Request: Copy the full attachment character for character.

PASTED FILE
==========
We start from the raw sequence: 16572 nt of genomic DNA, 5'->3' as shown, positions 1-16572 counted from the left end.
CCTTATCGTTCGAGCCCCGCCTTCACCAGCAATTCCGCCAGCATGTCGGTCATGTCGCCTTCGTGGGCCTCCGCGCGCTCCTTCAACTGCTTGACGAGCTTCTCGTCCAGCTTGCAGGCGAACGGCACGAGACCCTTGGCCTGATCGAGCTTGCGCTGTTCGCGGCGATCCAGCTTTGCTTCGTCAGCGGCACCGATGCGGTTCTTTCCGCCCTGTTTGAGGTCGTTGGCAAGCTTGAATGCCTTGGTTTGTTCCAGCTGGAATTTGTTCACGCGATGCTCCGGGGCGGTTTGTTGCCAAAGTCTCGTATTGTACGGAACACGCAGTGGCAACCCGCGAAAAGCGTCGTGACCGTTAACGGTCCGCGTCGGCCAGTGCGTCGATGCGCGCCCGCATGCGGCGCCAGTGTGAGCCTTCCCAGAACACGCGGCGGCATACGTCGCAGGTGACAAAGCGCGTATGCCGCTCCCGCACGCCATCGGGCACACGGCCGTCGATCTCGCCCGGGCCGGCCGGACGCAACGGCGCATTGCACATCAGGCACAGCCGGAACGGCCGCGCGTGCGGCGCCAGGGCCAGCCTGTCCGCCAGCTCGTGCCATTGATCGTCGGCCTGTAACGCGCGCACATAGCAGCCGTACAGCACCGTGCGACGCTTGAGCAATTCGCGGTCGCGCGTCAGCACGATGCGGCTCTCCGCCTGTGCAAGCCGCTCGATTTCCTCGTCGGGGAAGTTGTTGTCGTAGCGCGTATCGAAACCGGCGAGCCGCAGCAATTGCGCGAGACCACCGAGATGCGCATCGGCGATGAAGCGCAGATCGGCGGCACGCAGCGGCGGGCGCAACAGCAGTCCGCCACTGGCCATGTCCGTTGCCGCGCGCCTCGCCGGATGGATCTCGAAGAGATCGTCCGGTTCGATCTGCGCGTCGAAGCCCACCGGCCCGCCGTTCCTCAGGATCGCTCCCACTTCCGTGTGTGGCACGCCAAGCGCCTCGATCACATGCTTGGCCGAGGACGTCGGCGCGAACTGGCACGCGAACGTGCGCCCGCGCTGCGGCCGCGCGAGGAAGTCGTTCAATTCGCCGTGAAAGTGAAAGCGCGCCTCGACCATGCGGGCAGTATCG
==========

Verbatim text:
We start from the raw sequence: 16572 nt of genomic DNA, 5'->3' as shown, positions 1-16572 counted from the left end.
CCTTATCGTTCGAGCCCCGCCTTCACCAGCAATTCCGCCAGCATGTCGGTCATGTCGCCTTCGTGGGCCTCCGCGCGCTCCTTCAACTGCTTGACGAGCTTCTCGTCCAGCTTGCAGGCGAACGGCACGAGACCCTTGGCCTGATCGAGCTTGCGCTGTTCGCGGCGATCCAGCTTTGCTTCGTCAGCGGCACCGATGCGGTTCTTTCCGCCCTGTTTGAGGTCGTTGGCAAGCTTGAATGCCTTGGTTTGTTCCAGCTGGAATTTGTTCACGCGATGCTCCGGGGCGGTTTGTTGCCAAAGTCTCGTATTGTACGGAACACGCAGTGGCAACCCGCGAAAAGCGTCGTGACCGTTAACGGTCCGCGTCGGCCAGTGCGTCGATGCGCGCCCGCATGCGGCGCCAGTGTGAGCCTTCCCAGAACACGCGGCGGCATACGTCGCAGGTGACAAAGCGCGTATGCCGCTCCCGCACGCCATCGGGCACACGGCCGTCGATCTCGCCCGGGCCGGCCGGACGCAACGGCGCATTGCACATCAGGCACAGCCGGAACGGCCGCGCGTGCGGCGCCAGGGCCAGCCTGTCCGCCAGCTCGTGCCATTGATCGTCGGCCTGTAACGCGCGCACATAGCAGCCGTACAGCACCGTGCGACGCTTGAGCAATTCGCGGTCGCGCGTCAGCACGATGCGGCTCTCCGCCTGTGCAAGCCGCTCGATTTCCTCGTCGGGGAAGTTGTTGTCGTAGCGCGTATCGAAACCGGCGAGCCGCAGCAATTGCGCGAGACCACCGAGATGCGCATCGGCGATGAAGCGCAGATCGGCGGCACGCAGCGGCGGGCGCAACAGCAGTCCGCCACTGGCCATGTCCGTTGCCGCGCGCCTCGCCGGATGGATCTCGAAGAGATCGTCCGGTTCGATCTGCGCGTCGAAGCCCACCGGCCCGCCGTTCCTCAGGATCGCTCCCACTTCCGTGTGTGGCACGCCAAGCGCCTCGATCACATGCTTGGCCGAGGACGTCGGCGCGAACTGGCACGCGAACGTGCGCCCGCGCTGCGGCCGCGCGAGGAAGTCGTTCAATTCGCCGTGAAAGTGAAAGCGCGCCTCGACCATGCGGGCAGTATCG